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Annotations are used to give authority for changes and other effects on the legislation you are viewing and to convey editorial information. They appear at the foot of the relevant provision or under the associated heading. Annotations are categorised by annotation type, such as F-notes for textual amendments and I-notes for commencement information (a full list can be found in the Editorial Practice Guide). Each annotation is identified by a sequential reference number. For F-notes, M-notes and X-notes, the number also appears in bold superscript at the relevant location in the text. All annotations contain links to the affecting legislation.

Amendments (Textual)

62 Representation of certain artistic works on public display.E+W+S+N.I.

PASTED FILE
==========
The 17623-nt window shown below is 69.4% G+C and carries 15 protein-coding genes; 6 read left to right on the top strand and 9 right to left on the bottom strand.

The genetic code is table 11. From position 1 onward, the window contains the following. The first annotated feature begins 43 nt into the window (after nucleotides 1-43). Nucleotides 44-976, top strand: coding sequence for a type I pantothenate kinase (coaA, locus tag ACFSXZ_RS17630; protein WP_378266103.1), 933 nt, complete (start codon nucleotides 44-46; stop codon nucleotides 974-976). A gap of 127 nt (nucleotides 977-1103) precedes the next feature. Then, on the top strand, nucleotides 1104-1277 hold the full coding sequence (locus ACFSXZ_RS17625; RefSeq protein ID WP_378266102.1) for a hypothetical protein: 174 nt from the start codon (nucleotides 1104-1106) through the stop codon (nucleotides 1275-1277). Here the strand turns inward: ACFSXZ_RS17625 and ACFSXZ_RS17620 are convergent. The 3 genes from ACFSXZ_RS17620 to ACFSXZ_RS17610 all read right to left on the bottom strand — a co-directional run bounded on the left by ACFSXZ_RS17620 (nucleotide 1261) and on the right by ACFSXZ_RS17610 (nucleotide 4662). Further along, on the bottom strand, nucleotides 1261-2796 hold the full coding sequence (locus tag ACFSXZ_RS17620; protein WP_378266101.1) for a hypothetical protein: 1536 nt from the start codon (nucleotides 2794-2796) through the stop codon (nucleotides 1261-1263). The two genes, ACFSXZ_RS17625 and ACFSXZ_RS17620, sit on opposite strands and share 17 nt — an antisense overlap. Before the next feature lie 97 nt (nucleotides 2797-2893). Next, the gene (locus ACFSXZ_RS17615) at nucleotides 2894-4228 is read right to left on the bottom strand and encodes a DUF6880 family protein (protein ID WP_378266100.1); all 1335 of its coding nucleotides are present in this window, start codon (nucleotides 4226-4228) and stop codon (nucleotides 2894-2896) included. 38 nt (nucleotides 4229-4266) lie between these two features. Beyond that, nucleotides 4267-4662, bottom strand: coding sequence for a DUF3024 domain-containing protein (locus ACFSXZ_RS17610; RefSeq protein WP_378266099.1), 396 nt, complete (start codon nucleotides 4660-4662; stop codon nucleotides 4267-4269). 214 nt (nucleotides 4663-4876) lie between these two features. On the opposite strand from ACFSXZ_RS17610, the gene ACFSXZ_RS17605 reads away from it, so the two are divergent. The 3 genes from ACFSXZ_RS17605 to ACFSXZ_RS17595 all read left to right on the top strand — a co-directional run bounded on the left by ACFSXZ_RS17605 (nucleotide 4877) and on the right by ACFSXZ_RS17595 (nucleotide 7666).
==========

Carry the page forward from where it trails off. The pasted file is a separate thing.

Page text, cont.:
(1)This section applies to—

(a)buildings, and

(b)sculptures, models for buildings and works of artistic craftsmanship, if permanently situated in a public place or in premises open to the public.

(2)The copyright in such a work is not infringed by—

(a)making a graphic work representing it,

(b)making a photograph or film of it, or

(c)[F8making a broadcast of] a visual image of it.

(3)Nor is the copyright infringed by the issue to the public of copies, or the [F9communication to the public], of anything whose making was, by virtue of this section, not an infringement of the copyright.

Annotations: Help about Annotation
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Annotations are used to give authority for changes and other effects on the legislation you are viewing and to convey editorial information. They appear at the foot of the relevant provision or under the associated heading. Annotations are categorised by annotation type, such as F-notes for textual amendments and I-notes for commencement information (a full list can be found in the Editorial Practice Guide). Each annotation is identified by a sequential reference number. For F-notes, M-notes and X-notes, the number also appears in bold superscript at the relevant location in the text. All annotations contain links to the affecting legislation.